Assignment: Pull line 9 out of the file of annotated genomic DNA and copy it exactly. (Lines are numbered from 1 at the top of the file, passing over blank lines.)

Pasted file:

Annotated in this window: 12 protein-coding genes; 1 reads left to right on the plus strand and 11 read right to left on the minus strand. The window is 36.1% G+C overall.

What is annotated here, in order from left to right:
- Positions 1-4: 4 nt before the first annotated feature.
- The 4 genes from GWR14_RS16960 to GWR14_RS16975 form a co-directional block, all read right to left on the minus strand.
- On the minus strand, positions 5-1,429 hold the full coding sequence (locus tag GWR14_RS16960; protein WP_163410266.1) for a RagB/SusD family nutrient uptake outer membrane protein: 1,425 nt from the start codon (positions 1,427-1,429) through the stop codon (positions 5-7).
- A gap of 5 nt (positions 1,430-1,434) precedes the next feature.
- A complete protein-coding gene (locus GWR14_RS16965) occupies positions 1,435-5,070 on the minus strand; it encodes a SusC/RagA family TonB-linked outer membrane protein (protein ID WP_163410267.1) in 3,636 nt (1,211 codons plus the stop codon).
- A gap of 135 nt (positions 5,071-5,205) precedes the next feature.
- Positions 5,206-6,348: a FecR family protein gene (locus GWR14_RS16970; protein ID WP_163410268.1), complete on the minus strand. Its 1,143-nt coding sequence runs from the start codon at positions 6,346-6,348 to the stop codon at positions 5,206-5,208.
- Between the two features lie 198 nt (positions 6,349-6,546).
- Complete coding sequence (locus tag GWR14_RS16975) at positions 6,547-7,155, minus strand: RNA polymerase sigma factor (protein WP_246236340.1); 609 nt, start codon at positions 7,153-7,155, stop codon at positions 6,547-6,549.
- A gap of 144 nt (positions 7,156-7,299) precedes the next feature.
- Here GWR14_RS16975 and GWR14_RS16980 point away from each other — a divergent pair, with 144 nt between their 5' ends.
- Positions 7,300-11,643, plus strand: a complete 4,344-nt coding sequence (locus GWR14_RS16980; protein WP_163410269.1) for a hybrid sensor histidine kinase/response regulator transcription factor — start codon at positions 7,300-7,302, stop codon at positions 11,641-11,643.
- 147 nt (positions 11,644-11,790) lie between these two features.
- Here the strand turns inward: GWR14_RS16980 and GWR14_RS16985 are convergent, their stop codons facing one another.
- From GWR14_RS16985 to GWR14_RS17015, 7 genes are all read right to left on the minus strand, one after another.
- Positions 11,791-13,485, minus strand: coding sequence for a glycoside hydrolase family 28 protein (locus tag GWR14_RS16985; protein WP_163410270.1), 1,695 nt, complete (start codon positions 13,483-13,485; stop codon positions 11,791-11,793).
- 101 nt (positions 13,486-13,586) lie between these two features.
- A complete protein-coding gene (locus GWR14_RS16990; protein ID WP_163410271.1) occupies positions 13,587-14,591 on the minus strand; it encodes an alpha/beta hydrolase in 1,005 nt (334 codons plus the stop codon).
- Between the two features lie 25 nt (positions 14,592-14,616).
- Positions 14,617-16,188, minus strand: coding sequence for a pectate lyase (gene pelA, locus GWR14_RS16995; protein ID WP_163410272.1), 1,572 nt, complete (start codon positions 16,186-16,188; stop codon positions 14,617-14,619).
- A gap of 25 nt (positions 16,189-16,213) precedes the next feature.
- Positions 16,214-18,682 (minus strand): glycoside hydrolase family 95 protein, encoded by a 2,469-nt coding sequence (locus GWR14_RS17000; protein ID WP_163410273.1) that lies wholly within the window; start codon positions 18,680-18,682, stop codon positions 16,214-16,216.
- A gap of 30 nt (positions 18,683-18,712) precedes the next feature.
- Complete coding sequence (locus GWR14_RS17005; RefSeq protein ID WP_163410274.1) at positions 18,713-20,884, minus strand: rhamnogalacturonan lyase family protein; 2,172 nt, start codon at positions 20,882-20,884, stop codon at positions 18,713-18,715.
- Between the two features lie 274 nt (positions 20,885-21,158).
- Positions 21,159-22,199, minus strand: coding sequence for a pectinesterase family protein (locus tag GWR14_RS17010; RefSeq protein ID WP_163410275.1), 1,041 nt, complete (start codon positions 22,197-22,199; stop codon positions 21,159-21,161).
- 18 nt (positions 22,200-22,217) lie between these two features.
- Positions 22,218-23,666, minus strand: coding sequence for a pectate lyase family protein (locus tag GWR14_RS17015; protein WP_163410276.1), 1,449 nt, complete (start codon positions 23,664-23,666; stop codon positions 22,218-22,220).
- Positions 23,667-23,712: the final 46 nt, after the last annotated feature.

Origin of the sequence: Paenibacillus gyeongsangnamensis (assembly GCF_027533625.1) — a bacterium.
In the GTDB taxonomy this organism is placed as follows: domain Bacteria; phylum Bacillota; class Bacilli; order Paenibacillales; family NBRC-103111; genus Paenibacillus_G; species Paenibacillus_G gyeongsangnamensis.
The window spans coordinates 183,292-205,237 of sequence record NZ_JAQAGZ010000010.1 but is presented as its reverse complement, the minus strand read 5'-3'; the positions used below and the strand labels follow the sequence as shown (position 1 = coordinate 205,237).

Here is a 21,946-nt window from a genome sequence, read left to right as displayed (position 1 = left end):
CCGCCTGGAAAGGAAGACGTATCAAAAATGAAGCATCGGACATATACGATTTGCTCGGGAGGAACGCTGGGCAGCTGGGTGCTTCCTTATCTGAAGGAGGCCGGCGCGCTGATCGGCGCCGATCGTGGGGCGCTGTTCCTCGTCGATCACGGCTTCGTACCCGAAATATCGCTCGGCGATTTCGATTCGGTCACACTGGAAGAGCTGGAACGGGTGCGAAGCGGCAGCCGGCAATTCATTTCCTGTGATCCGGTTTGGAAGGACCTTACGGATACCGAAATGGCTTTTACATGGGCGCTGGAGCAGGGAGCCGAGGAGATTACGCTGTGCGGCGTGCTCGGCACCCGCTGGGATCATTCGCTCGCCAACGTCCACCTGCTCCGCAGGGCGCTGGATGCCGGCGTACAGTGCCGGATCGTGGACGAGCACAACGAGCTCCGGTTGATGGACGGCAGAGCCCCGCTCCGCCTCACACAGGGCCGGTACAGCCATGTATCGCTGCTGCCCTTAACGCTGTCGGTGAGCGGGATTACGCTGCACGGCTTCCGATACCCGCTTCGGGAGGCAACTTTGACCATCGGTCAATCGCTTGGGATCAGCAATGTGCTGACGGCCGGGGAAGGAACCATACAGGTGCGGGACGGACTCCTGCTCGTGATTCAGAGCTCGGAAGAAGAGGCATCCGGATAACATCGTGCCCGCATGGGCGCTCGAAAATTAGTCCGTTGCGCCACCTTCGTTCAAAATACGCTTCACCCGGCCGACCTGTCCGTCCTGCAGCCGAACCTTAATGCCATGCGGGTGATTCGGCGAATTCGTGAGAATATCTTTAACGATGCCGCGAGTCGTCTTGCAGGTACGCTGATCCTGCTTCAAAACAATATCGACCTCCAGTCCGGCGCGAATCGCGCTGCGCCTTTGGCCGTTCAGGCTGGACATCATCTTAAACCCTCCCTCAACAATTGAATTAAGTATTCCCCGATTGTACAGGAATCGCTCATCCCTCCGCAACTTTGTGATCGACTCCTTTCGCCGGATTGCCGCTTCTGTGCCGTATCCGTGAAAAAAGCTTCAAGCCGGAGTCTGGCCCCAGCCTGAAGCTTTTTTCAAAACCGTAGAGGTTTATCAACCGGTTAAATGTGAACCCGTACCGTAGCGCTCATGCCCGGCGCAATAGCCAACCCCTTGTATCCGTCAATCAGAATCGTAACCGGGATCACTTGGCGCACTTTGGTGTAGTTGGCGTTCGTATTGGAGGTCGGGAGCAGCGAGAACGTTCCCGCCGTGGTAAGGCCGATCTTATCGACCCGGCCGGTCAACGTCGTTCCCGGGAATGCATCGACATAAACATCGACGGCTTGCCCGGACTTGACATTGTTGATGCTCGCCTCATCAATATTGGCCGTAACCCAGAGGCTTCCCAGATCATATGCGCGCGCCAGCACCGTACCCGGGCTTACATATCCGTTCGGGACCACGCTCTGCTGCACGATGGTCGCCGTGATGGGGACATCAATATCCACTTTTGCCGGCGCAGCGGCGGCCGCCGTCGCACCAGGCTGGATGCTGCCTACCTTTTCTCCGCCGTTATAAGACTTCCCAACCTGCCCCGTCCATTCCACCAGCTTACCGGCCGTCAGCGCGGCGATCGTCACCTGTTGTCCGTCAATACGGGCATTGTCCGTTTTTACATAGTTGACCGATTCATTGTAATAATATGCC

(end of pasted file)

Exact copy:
- Positions 5,206-6,348: a FecR family protein gene (locus GWR14_RS16970; protein ID WP_163410268.1), complete on the minus strand. Its 1,143-nt coding sequence runs from the start codon at positions 6,346-6,348 to the stop codon at positions 5,206-5,208.